Building professionals are implementing a perspective approach to meet buyers’ needs through eco-friendly features
BY SOPHIA ACEVEDO
In the past months, COVID-19 has created a reckoning in the way that society lives and functions. What once was considered normal now isn’t, which has required developers and designers alike to adapt their mindset in order to adhere to necessary change.
Accenture COVID-19 Consumer Research, a strategy and consulting company, sent out a survey in April this year and found that 64% of consumers are fearful of their own health. The same report showed that, even more starkly, 82% are fearful of the health of others. Having such sentiments after enduring (and still enduring) a worldwide pandemic can only be expected, and as a result, building professionals are hearing consumers loud and clear by addressing what matters most to individuals for right now and for many years to come: health.
By combining both environmentally conscious and wellness aspects in homebuilding, developers can begin to make a difference in the overall future of society while also building trust to a much more cautious homebuyer.
Homebuyers are going to want homes that carry features aimed at improving physical and mental health because after living in quarantine for several months, they realize what living features tend to work and which ones perhaps don’t work.
By placing their attention on health, this doesn’t necessarily mean that they are honing in on one issue. Instead, it seems that several builders and developers are taking a more thoughtful approach and also meeting these needs by making features more environmentally friendly — another increasingly important aspect in building that needs to be considered when thinking about the future.
As Larissa Oaks and Emma Hughes mention on pg 44 of the July/August GHB, “By leveraging an integrative design process and understanding trade-offs between building energy consumption and ventilation, developers can deliver homes that promote human health while saving energy, water, and money.” Hence, the process of balancing health and energy efficiency in homes is feasible with just a slight shift in perspective focused on detail and practicality.
According to a July 2020 report by McKinsey & Company, a management consulting firm, 40% of Americans have become more mindful of where their money is being spent. By combining both environmentally conscious and wellness aspects in homebuilding, industry professionals can begin to make a difference that benefits the overall future of society while also building trust to a much more cautious homebuyer. After all, homebuyers want their home to feel more like a safe haven of comfort than a trap where they feel stifled, and that can only be achieved if they see noticeable (and mindful) changes in the way homes are being built.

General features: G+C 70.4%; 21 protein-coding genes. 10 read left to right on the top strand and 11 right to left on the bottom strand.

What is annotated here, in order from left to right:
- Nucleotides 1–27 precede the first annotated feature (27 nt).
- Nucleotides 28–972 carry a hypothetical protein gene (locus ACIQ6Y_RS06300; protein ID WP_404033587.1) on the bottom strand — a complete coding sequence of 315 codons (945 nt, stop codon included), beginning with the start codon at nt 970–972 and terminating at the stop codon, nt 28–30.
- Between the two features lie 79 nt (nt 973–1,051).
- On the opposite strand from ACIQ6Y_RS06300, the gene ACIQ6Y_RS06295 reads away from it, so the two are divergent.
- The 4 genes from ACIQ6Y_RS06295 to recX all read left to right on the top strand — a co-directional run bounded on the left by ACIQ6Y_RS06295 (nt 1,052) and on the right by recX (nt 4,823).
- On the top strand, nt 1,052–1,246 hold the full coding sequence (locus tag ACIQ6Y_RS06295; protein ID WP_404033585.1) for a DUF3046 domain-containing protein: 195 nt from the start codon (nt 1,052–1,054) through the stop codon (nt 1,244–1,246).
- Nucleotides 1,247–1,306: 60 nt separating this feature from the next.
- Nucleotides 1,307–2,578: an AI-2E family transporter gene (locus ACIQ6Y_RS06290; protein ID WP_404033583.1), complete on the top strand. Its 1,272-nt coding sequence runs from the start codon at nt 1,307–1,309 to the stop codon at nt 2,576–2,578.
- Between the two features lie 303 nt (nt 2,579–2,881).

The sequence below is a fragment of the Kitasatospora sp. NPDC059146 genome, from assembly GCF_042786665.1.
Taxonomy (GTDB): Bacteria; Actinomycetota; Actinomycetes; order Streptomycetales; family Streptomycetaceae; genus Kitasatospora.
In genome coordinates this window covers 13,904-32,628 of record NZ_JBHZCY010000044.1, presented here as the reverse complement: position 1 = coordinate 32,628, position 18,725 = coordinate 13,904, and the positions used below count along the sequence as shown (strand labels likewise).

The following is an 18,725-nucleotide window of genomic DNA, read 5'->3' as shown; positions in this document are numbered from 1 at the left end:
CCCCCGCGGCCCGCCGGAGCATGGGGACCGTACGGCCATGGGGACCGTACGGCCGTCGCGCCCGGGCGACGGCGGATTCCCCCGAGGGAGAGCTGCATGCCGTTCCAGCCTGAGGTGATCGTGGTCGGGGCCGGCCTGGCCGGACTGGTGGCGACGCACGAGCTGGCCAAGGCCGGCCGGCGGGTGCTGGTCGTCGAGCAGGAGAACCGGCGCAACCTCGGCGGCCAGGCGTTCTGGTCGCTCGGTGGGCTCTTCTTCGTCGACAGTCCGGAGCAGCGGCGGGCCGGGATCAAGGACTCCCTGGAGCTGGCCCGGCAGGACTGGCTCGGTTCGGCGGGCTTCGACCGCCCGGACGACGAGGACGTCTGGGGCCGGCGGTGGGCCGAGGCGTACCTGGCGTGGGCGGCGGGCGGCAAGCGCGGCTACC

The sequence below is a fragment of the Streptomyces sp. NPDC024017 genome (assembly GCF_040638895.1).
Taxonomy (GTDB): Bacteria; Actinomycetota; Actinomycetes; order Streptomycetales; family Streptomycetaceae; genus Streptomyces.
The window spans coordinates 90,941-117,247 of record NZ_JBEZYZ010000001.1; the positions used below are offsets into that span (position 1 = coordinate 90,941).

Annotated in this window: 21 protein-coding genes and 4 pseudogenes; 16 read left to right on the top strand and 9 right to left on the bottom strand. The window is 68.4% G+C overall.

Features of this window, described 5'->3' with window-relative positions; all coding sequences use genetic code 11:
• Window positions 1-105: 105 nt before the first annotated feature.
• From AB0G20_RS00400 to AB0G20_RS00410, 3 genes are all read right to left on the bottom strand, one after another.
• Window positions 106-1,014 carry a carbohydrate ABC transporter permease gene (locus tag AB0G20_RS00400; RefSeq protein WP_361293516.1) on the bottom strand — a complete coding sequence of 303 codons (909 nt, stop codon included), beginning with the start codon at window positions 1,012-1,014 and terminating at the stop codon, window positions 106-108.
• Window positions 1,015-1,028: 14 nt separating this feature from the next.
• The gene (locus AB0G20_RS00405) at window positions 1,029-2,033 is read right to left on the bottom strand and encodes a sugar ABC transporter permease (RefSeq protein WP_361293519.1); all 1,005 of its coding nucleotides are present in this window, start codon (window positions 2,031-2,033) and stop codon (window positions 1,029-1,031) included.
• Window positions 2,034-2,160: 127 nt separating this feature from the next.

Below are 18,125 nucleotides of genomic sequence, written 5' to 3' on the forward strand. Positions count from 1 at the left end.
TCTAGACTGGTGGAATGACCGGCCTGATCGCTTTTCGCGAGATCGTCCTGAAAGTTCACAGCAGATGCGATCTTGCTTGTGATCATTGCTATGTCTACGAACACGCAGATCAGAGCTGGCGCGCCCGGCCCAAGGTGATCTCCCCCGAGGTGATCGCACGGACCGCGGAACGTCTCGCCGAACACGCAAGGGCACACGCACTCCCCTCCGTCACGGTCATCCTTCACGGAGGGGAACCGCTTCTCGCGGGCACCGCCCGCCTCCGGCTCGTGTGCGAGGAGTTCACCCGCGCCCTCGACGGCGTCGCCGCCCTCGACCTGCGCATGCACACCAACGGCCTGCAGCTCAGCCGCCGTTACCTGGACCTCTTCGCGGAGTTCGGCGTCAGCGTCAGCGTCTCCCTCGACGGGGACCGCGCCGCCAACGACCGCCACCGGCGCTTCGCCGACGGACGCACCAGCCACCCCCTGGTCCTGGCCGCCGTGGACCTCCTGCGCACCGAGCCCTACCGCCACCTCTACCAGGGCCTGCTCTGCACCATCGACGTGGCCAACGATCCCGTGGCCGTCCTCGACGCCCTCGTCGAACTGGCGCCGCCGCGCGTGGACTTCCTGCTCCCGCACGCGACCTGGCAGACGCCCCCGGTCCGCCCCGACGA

Practical but Impactful Energy Efficient Home Features
By implementing this new mindset, practical but effective choices can create a significant difference in the development of a safer, more energy efficient home environment.
For instance, Sarah Hunter on pg 46 of the July/August GHB issue suggests adding many operable windows and touchless fixtures. By being able to open windows, outdoor air is able to enter the home and improve ventilation and air quality; multiple windows also allow for more natural light which helps with energy usage throughout the home. Meanwhile, touchless faucets and toilets help minimize touching objects, a factor that perhaps wasn’t considered before, and expending any extra energy or water used by leaving the water running for a long time.
Elaborate designs based on aesthetics won’t get anywhere with homebuyers post-pandemic if they aren’t functional to clean or keep tidy. Hence, it doesn’t take revolutionary practices to be energy efficient and health oriented but smart decisions that can positively impact a homebuyer’s way of living.
According to April 2020 data collected by Ernest and Young, more than a quarter of consumers want to be more aware of what they consume and how it impacts the environment around them. With this in mind, it seems that builders and developers with a eco-friendly, health-driven approach to buildings are on the right track. With a green certification, homebuyers can rest assured that the house’s impact on the environment has been tested and that there has been an additional step taken to ensure that the homebuilders also share a similar set of values.
It’s not only important for consumers current health concerns to be analyzed and adapted, but for builders to carry a level of awareness that COVID-19 has created a significant level of shock among consumers. This shock can be addressed if developers and designers are able to recognize the core values of a consumer and how they’ve changed due to COVID-19.
Due to COVID-19, behavioral changes among homebuyers are imminent. However, as developers and designers are becoming more aware of these specific changes and how they’ll impact the future of home buying, it’s only the beginning in seeing changes in homes that are for the better.
Sophia Acevedo is an editorial assistant at Green Home Builder Magazine. She can be reached at sophia@ builder.media.